Watchdogs of investment

Financial doctors are in great demand, thanks to the growing number of millionaires in the country, says Ashwin Parbhakar.

In the existing scenario of globalisation and recession, most companies are looking for financial experts who can cut down cost and maximise profit. With the growing Indian economic system, finance professionals are in great demand in the corporate sector and small firms. Though it is a glamourless profession, a career in financial management can be quite rewarding.

They are the investment doctors who are responsible to take care of an individual or  an organisation’s financial health, ensuring orderly and systematic achievement of financial goals. Preparing financial reports, guiding investment activities and overall money management are the major duties of a financial manager. A skilled finance manager is a valuable asset to the organisation and what makes a good finance manager is not the skill to earn money but the ability to deal with money.

Financial planners, also known as financial consultants or personal financial advisors, use their knowledge of investments, tax laws, insurance and real estate to recommend financial options to individuals based on their short-term and long- term goals. The key objectives of financial management would be to create wealth for a business, generate cash and provide adequate return on investment, bearing in mind the risks and the resources invested.

The primary concern of financial management is the assessment rather than the techniques of financial quantification.

Various  levels

Broadly speaking, the process of financial management takes place in three levels. At the individual level, financial management involves tailoring expenses according to the financial resources of an individual. Individuals with surplus cash or access to funding invest their money to make up for the impact of taxation and inflation. Or else, they spend it on discretionary items. An FM must be able to take financial decisions that are intended to benefit the client in the long run and help them achieve their financial goals.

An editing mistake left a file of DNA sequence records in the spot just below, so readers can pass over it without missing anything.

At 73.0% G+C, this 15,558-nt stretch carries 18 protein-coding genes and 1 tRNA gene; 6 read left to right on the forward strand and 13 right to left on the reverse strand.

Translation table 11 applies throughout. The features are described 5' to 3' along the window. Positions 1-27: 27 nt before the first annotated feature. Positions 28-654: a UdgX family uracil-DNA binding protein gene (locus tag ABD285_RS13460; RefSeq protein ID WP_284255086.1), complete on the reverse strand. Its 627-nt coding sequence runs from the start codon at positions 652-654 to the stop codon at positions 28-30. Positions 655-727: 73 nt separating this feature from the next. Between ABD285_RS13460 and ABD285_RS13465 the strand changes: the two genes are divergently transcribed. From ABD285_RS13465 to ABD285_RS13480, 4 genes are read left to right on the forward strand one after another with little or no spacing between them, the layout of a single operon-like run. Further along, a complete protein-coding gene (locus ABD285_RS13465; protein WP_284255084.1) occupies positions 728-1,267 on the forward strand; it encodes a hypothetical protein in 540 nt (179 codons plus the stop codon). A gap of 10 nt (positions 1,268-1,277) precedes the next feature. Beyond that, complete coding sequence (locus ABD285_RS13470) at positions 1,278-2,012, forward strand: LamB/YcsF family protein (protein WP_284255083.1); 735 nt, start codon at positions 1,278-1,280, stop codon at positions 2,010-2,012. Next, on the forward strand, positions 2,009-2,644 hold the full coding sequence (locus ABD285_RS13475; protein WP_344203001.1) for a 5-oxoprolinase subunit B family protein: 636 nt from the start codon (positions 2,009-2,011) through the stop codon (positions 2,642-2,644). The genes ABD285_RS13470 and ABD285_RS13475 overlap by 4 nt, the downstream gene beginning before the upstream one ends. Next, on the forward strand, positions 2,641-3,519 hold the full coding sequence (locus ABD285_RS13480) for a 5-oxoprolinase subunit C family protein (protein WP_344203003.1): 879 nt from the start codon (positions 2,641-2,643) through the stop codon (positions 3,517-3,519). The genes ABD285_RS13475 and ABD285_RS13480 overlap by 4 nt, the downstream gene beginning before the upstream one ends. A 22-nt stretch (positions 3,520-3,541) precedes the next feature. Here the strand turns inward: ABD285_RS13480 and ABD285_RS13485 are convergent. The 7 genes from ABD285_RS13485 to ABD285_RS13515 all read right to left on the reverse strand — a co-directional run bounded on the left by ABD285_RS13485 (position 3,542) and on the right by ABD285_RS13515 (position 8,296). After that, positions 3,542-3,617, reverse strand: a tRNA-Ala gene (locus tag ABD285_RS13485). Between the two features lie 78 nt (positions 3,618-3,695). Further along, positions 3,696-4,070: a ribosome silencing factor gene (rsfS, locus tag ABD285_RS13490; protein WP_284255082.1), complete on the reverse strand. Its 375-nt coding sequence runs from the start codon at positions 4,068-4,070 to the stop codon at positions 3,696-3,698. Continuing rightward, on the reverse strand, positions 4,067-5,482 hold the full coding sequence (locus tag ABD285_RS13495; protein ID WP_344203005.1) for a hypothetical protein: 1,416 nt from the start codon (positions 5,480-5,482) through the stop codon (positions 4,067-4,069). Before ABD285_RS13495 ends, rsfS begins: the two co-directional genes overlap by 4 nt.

From an organisational point of view, the process of financial management is associated with planning and control. Financial planning seeks to quantify the various resources available and plan the size and timing of expenditures. Financial control refers to monitoring of cash flow. Inflow is the amount of money coming into a particular company, while outflow is a record of the expenditure being made by the company. Managing this movement of funds in relation to the budget is essential for a business.

At the corporate level, the main aim of the process of managing finances is to achieve the various goals a company has set for itself. Businesses also seek to generate substantial amounts of profits, following a particular set of financial processes.

FMs aim to boost the levels of resources at their disposal. Besides, they control the functioning of money inflow by external investors. Providing investors with sufficient amount of returns on their investments is one of the goals that every company tries to achieve. Efficient financial management ensures that this becomes possible. Financial management requires managers to be able to:

*Interpret financial reports including income statements, profits, loss, cash flow statements and balance sheet statements

*Improve the allocation of working capital within business operations

*Review and fine tune financial budgeting, revenue and cost forecasting

*Look at funding options for business expansion, including both long and short-term financing

*Review the financial health of the company or business unit using ratio analyses, such as gearing ratio, profit per employee and weighted cost of capital

*Understand the various techniques using in project and asset valuations

*Apply critical decision-making techniques to assess whether to proceed with an investment.

*Understand valuations frameworks for businesses, portfolios and intangible assets.
Eligibility

Most B-schools in India teach Finance as a specialisation under their MBA curriculum.

Basic qualification to this two-year, full-time programme is a graduation in any discipline and admission is based on a written test, group discussion and interview.

Some institutes offer executive MBA programme in Finance for those who have a few years of experience in the field.

Employment opportunities

Money decisions have become more complicated and India now has a continuously growing number of people with savings to invest. The corrosive effect of inflation on savings lying idle, a growing number of investment avenues and the varying risks of each, combined with rising aspirations will continue to fuel the need for such financial “doctors”.

Increasingly, a large number of individual investors — small as well as high net-worth — are seeking the services of these “investment doctors” to write their personal balance sheets. The demand for financial planners also springs from a variety of social factors such as increasing life expectancy, non-permanent jobs and a  growing ambition to study and travel abroad.

Where to study

*IIM- Ahmedabad

*Shailesh J Mehta School of Management, IIT Mumbai

*FMS — Faculty of Management Studies, University of Delhi

*IIM, Indore

*Jamnalal Bajaj Institute of Management Studies, Mumbai

*Narsee Monjee Institute of Management Studies, Mumbai

*Symbiosis Institute of Business Management, Pune

*Management Development Institute, Gurgaon

*S P Jain Institute of Management Studies, Mumbai

( The writer is the CEO of NGF College of Engineering and Technology, Palwal.)

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